4. Now that I’m in my mid sixties, the types of adventures I want to explore are different from what they were decades ago, but I see no reason to think I need to slow down or stop dreaming. I’m no longer willing to risk life and limb the way I used to – I know only too well that I’m not indestructible – but I have always considered life a journey, an adventure. I have no destination in mind, besides there are too many side roads to explore.

    At 50 years of age I gave up a comfortable and well paying job and invested my life’s savings in my own business. Unfortunately it didn’t work out and I’m not going to be able to live out my retirement in the comfort I had hoped. But, hey, the experience was a great adventure. I learnt a lot about myself, and I have no regrets.

    I have a simple philosophy: Today is the first day of the rest of my life.

    • I greatly appreciate your insight. Dreams, like anything, do evolve and change. I’m sorry to hear about your business — but glad that you’re able to view the experience as an adventure. It was a brave thing to do nonetheless.

      I like your philosophy! it’s one we’d all do well to remember, regardless of age.

  5. The only thing that ever holds us back is ourselves (unless a gun is involved, of course). You can do anything you want to do. Just start now. We impose all kinds of silly rules (they are pushed at us by the media) all the time but they aren’t real unless we say they are. Do whatever the hell (remember to swear so you live longer, right?) you want to do and NEVER listen to anyone else (including the status quo voice in your head) that tells you that you can’t or shouldn’t. Never. Go for it, whatever “it” is…and have fun.

    I have been following you forever but apparently I never get your posts. I just cam to see if you were writing anything and you are but it doesn’t show up on my reader. Just so you know. Loved the post on swearing. 🙂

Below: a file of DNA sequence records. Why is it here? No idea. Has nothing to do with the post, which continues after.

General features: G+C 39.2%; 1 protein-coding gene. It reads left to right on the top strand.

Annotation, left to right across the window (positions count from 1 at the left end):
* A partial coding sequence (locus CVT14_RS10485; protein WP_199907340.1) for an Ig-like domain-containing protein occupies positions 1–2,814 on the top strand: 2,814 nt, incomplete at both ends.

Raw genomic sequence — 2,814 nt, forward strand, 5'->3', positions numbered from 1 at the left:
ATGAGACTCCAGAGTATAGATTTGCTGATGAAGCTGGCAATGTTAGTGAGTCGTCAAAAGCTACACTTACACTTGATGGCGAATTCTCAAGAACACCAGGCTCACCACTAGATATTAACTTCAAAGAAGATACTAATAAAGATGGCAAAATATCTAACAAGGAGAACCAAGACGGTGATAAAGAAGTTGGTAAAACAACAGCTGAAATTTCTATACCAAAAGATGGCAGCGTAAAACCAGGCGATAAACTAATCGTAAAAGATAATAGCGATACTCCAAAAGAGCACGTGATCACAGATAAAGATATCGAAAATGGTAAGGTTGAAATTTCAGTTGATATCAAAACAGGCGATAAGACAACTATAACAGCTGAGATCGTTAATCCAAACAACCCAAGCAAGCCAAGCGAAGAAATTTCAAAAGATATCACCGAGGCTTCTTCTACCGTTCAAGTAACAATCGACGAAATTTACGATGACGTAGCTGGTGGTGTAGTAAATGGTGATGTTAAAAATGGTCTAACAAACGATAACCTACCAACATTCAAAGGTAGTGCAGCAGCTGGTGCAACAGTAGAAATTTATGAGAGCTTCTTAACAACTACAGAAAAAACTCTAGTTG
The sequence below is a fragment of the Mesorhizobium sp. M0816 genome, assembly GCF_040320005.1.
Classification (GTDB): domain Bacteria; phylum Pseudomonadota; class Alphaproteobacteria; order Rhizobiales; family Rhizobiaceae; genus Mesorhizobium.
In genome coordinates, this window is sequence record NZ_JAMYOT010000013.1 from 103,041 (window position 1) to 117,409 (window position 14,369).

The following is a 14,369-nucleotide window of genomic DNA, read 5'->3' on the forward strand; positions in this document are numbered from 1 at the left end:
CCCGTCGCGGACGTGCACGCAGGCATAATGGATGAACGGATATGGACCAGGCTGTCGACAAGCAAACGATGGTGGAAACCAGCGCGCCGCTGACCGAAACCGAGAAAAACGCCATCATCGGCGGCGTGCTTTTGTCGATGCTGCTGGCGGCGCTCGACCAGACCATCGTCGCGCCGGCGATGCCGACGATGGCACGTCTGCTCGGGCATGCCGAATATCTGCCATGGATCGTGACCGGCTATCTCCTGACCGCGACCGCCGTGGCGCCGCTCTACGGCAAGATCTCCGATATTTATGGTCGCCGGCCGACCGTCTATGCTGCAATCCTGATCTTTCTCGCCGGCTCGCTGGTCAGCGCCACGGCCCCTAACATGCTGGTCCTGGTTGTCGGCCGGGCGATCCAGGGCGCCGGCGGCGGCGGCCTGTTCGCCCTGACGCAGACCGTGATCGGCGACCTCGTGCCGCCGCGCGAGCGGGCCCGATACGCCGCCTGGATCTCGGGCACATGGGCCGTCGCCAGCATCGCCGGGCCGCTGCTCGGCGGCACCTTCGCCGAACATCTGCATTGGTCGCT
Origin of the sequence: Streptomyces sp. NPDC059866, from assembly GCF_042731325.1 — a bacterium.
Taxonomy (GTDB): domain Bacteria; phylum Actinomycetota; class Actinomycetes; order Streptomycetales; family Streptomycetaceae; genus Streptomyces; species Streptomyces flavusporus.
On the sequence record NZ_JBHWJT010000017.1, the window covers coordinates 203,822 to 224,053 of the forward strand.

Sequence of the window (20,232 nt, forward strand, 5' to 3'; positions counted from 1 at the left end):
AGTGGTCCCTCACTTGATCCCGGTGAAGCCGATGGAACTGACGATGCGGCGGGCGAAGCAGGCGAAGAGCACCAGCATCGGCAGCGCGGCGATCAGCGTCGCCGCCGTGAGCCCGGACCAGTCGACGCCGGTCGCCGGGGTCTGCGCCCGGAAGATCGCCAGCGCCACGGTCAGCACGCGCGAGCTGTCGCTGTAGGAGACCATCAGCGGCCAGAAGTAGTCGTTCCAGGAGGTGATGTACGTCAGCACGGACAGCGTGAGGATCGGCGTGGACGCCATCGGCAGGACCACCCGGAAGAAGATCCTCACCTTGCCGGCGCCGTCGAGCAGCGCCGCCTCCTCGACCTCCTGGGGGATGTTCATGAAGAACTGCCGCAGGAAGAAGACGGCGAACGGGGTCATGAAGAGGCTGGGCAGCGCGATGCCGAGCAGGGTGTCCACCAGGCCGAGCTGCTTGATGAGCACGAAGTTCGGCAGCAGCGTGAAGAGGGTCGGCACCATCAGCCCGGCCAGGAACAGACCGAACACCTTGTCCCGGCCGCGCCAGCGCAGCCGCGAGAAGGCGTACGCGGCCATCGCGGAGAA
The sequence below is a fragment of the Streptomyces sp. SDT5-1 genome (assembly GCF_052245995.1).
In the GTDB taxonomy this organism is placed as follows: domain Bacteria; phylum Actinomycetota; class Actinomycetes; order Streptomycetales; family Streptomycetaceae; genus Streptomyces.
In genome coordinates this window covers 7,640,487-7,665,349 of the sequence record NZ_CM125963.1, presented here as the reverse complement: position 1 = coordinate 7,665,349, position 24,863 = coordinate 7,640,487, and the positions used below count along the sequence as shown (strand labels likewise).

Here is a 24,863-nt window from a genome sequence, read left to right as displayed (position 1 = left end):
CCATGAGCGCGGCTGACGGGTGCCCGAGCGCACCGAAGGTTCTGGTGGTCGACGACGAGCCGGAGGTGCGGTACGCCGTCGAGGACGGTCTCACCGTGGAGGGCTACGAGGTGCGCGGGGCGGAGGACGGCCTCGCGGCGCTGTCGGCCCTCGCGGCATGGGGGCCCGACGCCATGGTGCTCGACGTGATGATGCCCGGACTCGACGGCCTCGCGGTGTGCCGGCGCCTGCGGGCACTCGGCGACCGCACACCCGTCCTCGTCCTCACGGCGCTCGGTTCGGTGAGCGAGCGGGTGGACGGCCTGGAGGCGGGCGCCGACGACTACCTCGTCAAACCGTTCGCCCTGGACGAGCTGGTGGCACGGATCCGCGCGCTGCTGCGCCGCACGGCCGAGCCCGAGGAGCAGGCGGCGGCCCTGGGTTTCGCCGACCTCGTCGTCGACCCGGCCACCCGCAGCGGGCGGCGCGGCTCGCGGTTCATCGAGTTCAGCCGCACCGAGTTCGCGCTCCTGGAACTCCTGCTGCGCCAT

• Those are the words I need to hear! Thanks for showing up and kicking me in the butt! I need to start getting those dreams into gear because with my mouth, I’ll be around for a VERY long time. 😀

      Hey, I had that same problem with a couple of blogs I follow. I just suddenly stopped getting notifications from them and they stopped showing up in my reader, even though they showed up in my blog list. I ended up having to unfollow them and then follow them again to fix it. It must be some kind of a glitch in the WordPress matrix.

  6. you truly hit the nail on the head with this post because it is a cultural problem for sure – and I see this with musical instruments a lot. People think that if they did not play as a child or teen it is too late – but we saw our pediatrician start playing piano in his 50’s and while he might have limits – he mastered it and really enjoyed it.
    But you are right – it comes down to belief systems and how we look at something. But there are so many inspiring bios to motivate – as you note here – and a few more – Mark (from mark’s daily apple) he only really started his business idea at 47. I heard of a comedian who started at 46 – and then saw on one documentary a guy who went to medical school in his 50s. anyhow, I love your thinking with this and as humans I think we need to stir up our proper thinking as we go along – 🙂 ❤